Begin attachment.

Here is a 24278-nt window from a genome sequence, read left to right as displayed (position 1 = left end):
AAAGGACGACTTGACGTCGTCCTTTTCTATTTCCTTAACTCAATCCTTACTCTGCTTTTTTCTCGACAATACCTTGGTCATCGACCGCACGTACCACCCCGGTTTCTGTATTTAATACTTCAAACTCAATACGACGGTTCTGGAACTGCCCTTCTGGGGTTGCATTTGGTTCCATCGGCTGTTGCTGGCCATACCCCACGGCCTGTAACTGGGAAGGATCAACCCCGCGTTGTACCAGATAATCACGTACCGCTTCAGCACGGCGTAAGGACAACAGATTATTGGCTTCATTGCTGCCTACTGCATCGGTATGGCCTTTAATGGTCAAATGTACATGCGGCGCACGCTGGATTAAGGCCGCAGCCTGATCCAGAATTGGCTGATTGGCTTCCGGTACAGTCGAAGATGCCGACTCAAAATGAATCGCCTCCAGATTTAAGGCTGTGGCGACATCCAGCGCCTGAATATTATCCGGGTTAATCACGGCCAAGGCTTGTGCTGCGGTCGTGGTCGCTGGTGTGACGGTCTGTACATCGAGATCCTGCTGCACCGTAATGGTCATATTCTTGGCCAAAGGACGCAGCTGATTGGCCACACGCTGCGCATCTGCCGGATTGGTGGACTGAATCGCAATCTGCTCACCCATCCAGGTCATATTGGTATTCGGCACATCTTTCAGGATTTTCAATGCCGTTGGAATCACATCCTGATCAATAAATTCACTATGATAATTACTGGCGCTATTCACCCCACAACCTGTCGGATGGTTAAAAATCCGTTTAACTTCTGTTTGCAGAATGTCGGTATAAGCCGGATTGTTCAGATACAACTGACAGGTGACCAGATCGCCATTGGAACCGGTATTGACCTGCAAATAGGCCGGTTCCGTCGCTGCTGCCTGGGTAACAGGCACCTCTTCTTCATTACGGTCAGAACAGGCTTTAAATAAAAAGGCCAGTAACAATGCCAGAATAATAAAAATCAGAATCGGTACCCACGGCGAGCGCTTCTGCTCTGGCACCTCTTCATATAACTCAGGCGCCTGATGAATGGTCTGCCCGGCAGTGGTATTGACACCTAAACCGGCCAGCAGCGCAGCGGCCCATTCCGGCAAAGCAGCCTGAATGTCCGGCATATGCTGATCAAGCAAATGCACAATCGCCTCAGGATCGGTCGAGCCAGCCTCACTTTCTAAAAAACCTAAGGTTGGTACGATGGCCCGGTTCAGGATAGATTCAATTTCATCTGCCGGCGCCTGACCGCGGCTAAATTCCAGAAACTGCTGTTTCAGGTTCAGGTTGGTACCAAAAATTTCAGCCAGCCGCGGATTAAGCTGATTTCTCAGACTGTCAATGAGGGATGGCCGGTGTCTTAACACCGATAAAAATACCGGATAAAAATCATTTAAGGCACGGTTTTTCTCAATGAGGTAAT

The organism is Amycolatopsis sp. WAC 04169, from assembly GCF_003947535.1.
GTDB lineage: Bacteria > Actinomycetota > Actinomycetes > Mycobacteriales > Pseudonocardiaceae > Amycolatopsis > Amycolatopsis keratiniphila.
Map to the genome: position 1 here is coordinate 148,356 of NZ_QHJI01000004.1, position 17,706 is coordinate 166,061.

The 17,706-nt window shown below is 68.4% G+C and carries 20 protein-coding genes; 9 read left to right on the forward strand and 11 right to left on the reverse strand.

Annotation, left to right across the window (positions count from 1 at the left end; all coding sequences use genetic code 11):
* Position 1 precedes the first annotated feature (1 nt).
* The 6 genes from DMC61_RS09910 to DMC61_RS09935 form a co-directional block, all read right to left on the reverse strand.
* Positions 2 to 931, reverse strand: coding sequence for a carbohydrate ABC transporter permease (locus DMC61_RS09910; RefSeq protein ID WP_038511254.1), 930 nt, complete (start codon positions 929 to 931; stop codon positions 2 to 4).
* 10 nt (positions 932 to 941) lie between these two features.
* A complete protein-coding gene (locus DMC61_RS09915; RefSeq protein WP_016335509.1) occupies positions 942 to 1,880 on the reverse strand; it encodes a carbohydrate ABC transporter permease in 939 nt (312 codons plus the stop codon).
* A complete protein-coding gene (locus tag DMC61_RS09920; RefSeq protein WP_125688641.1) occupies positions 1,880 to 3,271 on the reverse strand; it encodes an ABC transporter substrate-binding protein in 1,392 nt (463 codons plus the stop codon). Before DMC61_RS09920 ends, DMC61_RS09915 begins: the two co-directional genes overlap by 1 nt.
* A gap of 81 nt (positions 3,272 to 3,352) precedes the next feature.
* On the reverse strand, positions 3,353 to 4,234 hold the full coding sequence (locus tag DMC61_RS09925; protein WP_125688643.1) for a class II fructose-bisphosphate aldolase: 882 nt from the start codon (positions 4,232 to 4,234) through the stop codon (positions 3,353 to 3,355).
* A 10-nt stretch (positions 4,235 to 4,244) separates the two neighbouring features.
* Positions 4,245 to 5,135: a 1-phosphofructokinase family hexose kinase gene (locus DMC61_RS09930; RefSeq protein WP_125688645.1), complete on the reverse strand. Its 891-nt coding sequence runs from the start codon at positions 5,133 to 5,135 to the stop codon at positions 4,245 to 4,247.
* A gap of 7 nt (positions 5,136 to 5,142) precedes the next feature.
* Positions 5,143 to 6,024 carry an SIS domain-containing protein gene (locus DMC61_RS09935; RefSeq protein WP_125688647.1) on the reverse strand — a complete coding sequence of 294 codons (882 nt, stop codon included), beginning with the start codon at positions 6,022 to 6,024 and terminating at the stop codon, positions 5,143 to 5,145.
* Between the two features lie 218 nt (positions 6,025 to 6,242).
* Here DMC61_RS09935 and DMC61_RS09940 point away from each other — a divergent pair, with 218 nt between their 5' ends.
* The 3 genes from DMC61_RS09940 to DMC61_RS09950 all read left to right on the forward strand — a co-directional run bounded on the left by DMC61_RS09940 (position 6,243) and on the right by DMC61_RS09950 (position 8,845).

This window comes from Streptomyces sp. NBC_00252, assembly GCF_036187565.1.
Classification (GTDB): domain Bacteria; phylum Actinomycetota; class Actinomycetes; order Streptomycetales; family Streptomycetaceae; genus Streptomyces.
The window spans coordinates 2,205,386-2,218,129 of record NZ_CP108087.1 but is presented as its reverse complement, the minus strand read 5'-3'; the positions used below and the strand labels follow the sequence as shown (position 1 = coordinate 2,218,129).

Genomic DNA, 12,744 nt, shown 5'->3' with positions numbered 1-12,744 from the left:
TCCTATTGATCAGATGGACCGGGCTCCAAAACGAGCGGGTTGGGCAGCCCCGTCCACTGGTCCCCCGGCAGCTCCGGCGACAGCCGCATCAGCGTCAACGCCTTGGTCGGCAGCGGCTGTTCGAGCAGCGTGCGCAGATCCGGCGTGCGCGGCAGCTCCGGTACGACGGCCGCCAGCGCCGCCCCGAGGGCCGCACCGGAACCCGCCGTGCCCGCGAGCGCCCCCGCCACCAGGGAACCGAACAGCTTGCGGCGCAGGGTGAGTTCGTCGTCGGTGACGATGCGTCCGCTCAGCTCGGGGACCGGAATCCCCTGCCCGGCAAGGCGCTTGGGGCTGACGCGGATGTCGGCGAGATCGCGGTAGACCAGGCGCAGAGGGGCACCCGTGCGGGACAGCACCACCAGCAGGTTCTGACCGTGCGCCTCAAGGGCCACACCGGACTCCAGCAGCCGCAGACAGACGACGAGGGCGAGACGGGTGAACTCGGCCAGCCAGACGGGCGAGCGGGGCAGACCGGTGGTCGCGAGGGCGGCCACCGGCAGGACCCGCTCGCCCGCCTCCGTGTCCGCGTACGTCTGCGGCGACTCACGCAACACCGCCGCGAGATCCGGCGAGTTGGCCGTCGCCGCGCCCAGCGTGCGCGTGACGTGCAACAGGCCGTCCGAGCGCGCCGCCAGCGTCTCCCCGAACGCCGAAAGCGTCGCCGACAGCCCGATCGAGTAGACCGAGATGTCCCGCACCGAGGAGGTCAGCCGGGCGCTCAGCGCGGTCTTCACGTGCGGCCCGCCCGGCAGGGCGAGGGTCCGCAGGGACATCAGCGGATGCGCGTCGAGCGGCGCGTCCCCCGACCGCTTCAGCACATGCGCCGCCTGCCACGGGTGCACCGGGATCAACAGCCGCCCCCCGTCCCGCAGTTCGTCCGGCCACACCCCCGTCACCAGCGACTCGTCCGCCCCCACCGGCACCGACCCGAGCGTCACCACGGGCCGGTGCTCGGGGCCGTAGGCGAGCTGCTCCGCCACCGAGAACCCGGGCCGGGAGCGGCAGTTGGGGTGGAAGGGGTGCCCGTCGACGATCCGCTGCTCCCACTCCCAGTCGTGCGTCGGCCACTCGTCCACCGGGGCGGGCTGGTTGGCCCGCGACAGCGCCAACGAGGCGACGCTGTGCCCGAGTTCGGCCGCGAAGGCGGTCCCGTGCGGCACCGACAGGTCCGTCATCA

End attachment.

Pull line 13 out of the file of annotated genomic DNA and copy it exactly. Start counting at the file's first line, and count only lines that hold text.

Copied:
* A complete protein-coding gene (locus tag DMC61_RS09920; RefSeq protein WP_125688641.1) occupies positions 1,880 to 3,271 on the reverse strand; it encodes an ABC transporter substrate-binding protein in 1,392 nt (463 codons plus the stop codon). Before DMC61_RS09920 ends, DMC61_RS09915 begins: the two co-directional genes overlap by 1 nt.